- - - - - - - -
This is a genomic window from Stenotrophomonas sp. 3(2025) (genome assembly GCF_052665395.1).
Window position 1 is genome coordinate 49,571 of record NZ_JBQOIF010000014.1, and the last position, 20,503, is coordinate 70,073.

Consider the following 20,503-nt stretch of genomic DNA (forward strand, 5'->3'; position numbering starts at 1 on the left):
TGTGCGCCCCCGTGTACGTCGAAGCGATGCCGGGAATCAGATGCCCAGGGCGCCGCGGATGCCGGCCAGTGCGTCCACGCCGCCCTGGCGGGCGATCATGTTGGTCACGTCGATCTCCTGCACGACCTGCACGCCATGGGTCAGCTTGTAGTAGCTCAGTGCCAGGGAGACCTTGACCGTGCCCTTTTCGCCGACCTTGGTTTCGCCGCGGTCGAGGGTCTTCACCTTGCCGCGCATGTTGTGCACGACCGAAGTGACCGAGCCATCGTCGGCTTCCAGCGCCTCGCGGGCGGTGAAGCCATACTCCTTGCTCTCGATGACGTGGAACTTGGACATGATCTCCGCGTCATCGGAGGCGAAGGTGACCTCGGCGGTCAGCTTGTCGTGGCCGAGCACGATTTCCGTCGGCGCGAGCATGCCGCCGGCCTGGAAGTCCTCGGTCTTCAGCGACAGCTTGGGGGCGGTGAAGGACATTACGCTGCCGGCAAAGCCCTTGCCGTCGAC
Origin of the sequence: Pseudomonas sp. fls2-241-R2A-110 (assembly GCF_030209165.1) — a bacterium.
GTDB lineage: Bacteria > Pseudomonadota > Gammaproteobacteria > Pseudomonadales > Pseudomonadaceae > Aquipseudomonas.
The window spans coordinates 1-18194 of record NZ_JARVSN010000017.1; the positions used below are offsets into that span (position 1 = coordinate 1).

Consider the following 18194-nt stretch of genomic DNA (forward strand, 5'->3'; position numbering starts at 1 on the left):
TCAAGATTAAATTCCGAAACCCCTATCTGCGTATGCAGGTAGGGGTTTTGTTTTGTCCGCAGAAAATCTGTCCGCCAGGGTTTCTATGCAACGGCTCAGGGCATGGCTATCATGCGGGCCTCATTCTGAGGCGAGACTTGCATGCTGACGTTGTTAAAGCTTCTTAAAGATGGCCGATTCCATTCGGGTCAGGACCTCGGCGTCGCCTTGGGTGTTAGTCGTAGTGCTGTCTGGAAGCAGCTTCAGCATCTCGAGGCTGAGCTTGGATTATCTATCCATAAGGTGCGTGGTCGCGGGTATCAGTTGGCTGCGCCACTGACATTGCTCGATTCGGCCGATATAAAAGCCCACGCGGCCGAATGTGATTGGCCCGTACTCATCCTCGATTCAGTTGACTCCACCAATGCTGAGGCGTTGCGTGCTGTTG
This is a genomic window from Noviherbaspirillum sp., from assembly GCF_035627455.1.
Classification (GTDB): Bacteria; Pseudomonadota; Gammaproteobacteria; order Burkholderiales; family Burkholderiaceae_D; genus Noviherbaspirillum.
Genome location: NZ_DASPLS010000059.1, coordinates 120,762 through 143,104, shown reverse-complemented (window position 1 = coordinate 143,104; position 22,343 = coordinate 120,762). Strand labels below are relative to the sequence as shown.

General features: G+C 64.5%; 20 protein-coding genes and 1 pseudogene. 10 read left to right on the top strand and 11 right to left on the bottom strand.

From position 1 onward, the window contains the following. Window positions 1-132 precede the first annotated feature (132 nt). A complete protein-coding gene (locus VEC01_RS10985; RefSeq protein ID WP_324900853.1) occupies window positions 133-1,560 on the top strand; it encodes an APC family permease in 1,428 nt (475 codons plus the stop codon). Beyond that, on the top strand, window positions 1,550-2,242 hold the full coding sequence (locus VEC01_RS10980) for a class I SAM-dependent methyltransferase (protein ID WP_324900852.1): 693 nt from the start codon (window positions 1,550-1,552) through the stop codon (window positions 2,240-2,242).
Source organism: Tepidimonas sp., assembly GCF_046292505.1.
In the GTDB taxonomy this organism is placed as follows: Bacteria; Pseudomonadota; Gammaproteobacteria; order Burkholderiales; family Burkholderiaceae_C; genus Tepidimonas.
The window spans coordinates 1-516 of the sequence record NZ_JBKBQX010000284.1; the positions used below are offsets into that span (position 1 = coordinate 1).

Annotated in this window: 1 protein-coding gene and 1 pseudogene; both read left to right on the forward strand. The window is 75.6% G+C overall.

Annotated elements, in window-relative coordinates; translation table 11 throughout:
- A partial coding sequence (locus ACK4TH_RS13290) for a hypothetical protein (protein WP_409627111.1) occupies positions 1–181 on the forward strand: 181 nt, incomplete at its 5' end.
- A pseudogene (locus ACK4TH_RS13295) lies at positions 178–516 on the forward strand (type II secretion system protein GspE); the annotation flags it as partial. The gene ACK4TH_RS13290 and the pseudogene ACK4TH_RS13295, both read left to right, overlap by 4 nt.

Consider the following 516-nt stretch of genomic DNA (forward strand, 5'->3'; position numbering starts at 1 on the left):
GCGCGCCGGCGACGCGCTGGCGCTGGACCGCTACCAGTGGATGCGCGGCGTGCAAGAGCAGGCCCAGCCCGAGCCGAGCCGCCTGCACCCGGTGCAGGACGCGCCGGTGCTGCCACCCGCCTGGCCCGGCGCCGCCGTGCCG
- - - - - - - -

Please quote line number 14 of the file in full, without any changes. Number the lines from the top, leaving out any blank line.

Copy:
From position 1 onward, the window contains the following. Window positions 1-132 precede the first annotated feature (132 nt). A complete protein-coding gene (locus VEC01_RS10985; RefSeq protein ID WP_324900853.1) occupies window positions 133-1,560 on the top strand; it encodes an APC family permease in 1,428 nt (475 codons plus the stop codon). Beyond that, on the top strand, window positions 1,550-2,242 hold the full coding sequence (locus VEC01_RS10980) for a class I SAM-dependent methyltransferase (protein ID WP_324900852.1): 693 nt from the start codon (window positions 1,550-1,552) through the stop codon (window positions 2,240-2,242).